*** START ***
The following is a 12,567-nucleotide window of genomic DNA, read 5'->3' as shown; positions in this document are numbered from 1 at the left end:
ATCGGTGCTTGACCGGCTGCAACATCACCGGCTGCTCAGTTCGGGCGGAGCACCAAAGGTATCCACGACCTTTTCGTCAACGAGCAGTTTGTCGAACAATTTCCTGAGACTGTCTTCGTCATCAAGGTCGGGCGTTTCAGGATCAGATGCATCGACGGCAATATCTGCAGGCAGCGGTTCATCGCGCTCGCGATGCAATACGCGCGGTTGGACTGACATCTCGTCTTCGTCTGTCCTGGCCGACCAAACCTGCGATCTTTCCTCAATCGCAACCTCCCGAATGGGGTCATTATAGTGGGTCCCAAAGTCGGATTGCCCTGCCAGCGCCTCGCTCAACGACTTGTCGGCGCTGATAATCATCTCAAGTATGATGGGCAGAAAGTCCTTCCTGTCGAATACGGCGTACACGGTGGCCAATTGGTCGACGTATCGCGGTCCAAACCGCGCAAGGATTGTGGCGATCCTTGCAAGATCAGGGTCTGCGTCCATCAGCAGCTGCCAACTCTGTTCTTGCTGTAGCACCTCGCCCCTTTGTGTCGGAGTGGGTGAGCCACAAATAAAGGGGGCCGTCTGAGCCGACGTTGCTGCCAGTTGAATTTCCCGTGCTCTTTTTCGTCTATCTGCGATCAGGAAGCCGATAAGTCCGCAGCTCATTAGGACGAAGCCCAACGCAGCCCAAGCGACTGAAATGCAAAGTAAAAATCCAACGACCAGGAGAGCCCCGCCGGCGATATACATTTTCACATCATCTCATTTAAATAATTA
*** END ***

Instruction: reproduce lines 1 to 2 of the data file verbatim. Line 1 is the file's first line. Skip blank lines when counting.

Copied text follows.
The following is a 12,567-nucleotide window of genomic DNA, read 5'->3' as shown; positions in this document are numbered from 1 at the left end:
ATCGGTGCTTGACCGGCTGCAACATCACCGGCTGCTCAGTTCGGGCGGAGCACCAAAGGTATCCACGACCTTTTCGTCAACGAGCAGTTTGTCGAACAATTTCCTGAGACTGTCTTCGTCATCAAGGTCGGGCGTTTCAGGATCAGATGCATCGACGGCAATATCTGCAGGCAGCGGTTCATCGCGCTCGCGATGCAATACGCGCGGTTGGACTGACATCTCGTCTTCGTCTGTCCTGGCCGACCAAACCTGCGATCTTTCCTCAATCGCAACCTCCCGAATGGGGTCATTATAGTGGGTCCCAAAGTCGGATTGCCCTGCCAGCGCCTCGCTCAACGACTTGTCGGCGCTGATAATCATCTCAAGTATGATGGGCAGAAAGTCCTTCCTGTCGAATACGGCGTACACGGTGGCCAATTGGTCGACGTATCGCGGTCCAAACCGCGCAAGGATTGTGGCGATCCTTGCAAGATCAGGGTCTGCGTCCATCAGCAGCTGCCAACTCTGTTCTTGCTGTAGCACCTCGCCCCTTTGTGTCGGAGTGGGTGAGCCACAAATAAAGGGGGCCGTCTGAGCCGACGTTGCTGCCAGTTGAATTTCCCGTGCTCTTTTTCGTCTATCTGCGATCAGGAAGCCGATAAGTCCGCAGCTCATTAGGACGAAGCCCAACGCAGCCCAAGCGACTGAAATGCAAAGTAAAAATCCAACGACCAGGAGAGCCCCGCCGGCGATATACATTTTCACATCATCTCATTTAAATAATTA